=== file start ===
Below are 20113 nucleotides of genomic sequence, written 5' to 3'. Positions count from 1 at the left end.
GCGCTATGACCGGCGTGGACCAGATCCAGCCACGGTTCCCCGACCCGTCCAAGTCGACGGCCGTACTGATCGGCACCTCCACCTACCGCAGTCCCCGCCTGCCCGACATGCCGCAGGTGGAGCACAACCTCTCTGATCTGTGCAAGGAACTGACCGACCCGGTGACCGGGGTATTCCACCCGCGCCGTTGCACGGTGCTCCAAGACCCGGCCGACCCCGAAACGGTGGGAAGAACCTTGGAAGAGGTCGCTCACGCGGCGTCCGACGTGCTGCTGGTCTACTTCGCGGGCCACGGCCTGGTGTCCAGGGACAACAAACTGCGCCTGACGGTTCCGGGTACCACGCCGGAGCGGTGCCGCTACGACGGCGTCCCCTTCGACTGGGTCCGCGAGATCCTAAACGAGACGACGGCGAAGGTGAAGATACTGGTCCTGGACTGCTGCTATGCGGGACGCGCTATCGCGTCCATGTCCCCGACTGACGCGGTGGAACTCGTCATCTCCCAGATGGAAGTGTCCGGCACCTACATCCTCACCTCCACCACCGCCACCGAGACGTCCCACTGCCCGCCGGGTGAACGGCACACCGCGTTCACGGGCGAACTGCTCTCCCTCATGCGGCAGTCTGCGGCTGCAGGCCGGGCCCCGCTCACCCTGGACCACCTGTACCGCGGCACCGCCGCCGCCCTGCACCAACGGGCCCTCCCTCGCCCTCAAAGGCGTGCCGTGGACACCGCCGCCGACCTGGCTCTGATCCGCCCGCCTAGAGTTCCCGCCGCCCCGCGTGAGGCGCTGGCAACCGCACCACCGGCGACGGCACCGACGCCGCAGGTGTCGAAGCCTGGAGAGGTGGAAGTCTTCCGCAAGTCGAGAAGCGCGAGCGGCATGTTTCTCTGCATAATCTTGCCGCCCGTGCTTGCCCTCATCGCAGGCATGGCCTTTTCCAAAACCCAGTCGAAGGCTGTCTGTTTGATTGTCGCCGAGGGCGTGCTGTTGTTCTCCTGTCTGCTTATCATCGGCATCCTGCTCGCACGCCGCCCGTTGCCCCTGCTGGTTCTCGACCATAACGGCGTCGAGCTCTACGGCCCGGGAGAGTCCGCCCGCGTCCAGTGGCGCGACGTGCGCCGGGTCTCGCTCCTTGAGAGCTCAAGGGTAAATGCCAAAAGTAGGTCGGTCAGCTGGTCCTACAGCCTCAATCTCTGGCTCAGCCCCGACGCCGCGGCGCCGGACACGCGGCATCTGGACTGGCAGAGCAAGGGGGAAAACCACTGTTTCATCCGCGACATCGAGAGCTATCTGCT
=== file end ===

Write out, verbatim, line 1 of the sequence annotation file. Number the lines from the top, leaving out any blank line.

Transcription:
Below are 20113 nucleotides of genomic sequence, written 5' to 3'. Positions count from 1 at the left end.